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Canku Ota

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(Many Paths)

An Online Newsletter Celebrating Native America


February 9, 2002 - Issue 54


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Library Launches Native American Storytelling

credits:Andy Barron/RGJ
Dean Barlese told Native American stories to adults and children.
About 70 Reno residents Saturday enjoyed a morning of culture and native Nevada history at the Northwest Reno library, where storytellers, poets and artists gathered for the library’s first Native American Storytelling program.

“It’s always hard to single out which programs will catch the public’s eye,” said Barbara Jaeck, programs librarian. “But obviously this one did.”

Children sat silently as storytellers like Judy Trejo, of Nixon, weaved tales for youngsters and other community members who attended the hour long event.

“I’m just here telling some stories,” Trejo said.

Robert Merrell, of Reno, stopped to greet storyteller Dean Barlese, who enthralled audiences with stories about natural events.

“This took me back because I’m part Indian,” Merrell said. “This is a way to pass on history and the spirit.”

Don Carson, of Reno, took his 6-year-old son Jake Carson to the storytelling.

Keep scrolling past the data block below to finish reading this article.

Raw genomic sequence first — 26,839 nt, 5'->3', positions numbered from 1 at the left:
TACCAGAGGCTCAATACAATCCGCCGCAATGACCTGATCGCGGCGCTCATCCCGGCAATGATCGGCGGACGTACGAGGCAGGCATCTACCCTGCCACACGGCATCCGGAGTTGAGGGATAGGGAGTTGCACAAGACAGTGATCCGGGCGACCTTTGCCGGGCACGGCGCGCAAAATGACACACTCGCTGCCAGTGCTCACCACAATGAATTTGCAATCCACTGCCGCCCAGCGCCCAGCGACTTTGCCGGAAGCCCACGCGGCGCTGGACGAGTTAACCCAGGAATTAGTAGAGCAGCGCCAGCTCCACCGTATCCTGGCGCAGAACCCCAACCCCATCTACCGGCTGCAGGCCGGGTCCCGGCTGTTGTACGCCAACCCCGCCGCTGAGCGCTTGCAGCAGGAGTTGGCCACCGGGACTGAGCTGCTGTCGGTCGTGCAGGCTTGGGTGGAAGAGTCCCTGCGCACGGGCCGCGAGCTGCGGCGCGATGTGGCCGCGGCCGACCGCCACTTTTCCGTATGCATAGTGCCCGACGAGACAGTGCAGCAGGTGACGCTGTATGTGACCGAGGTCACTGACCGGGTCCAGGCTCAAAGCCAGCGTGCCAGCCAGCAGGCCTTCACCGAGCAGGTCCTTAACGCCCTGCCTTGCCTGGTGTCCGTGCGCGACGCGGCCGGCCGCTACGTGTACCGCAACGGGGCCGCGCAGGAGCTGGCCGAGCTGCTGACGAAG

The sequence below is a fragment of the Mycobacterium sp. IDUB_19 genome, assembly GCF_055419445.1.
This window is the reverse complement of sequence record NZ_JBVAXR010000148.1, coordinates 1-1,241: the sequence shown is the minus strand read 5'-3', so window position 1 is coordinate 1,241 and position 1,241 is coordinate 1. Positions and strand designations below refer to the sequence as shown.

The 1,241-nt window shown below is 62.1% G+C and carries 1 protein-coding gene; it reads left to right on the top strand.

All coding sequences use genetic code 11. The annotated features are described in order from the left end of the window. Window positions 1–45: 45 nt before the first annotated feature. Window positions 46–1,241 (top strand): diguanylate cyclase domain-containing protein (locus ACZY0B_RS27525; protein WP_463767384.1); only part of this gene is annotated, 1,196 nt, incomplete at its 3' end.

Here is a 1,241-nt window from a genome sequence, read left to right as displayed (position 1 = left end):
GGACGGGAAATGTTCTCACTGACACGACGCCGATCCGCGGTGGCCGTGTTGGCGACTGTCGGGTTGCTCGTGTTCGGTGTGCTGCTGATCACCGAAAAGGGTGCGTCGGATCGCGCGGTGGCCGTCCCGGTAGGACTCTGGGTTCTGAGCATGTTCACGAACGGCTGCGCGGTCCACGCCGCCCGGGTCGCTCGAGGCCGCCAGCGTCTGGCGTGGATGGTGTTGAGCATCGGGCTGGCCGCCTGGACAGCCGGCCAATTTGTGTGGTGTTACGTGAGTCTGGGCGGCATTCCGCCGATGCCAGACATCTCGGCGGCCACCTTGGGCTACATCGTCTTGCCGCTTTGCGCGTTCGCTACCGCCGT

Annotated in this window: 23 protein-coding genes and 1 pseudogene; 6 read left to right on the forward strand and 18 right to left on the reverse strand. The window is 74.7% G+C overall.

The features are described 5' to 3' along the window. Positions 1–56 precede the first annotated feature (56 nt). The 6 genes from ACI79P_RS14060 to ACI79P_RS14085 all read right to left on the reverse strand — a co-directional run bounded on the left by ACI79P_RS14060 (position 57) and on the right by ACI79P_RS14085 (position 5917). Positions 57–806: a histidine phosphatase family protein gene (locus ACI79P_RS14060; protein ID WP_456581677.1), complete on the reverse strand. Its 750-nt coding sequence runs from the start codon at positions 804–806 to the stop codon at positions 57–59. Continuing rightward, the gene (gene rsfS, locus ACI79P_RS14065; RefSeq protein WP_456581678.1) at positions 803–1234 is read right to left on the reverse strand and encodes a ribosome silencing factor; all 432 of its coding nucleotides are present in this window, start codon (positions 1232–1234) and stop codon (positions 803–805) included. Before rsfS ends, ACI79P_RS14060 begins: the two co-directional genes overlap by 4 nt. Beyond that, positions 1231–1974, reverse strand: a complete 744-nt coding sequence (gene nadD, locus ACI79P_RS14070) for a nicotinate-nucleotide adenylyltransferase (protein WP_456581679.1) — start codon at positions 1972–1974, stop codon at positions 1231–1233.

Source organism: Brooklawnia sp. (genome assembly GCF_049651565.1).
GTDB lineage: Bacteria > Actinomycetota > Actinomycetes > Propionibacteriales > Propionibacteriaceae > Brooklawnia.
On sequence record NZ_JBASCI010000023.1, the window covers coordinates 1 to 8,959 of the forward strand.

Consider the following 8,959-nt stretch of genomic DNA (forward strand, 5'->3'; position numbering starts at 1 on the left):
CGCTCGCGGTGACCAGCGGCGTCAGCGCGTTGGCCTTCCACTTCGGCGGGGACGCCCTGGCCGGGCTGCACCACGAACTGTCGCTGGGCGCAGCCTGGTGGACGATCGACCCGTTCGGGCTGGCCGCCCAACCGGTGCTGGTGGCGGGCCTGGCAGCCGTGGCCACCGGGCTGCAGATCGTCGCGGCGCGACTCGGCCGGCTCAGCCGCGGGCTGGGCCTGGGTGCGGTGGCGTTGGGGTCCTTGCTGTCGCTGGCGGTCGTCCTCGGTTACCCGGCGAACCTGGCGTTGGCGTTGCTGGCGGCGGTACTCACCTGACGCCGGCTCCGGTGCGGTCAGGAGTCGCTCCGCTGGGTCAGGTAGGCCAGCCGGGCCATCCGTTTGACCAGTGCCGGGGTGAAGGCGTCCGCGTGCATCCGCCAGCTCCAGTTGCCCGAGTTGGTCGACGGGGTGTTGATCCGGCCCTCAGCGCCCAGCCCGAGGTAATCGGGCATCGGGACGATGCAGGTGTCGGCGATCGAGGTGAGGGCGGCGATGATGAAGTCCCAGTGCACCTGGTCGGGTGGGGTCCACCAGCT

“It’s quite a different point of view than we have,” Carson said. “It was good for Jake because he hasn’t had the opportunity to hear something like this.”

Although the audiences reaped the benefits from the show, storytellers got something out of it, too.

“I get understanding of my own culture and know that it’s still existing, it’s still here,” Barlese said.

The library and Sierra Arts sponsored the event and plan an encore session of storytelling, art exhibit and poetry on Feb. 16.

“The purpose is to show the diversity of Native American culture,” said Stacey Spain, program director for Sierra Arts. “This is how history is learned.”

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Canku Ota is a copyright © 2000, 2001, 2002 of Vicki Lockard and Paul Barry.


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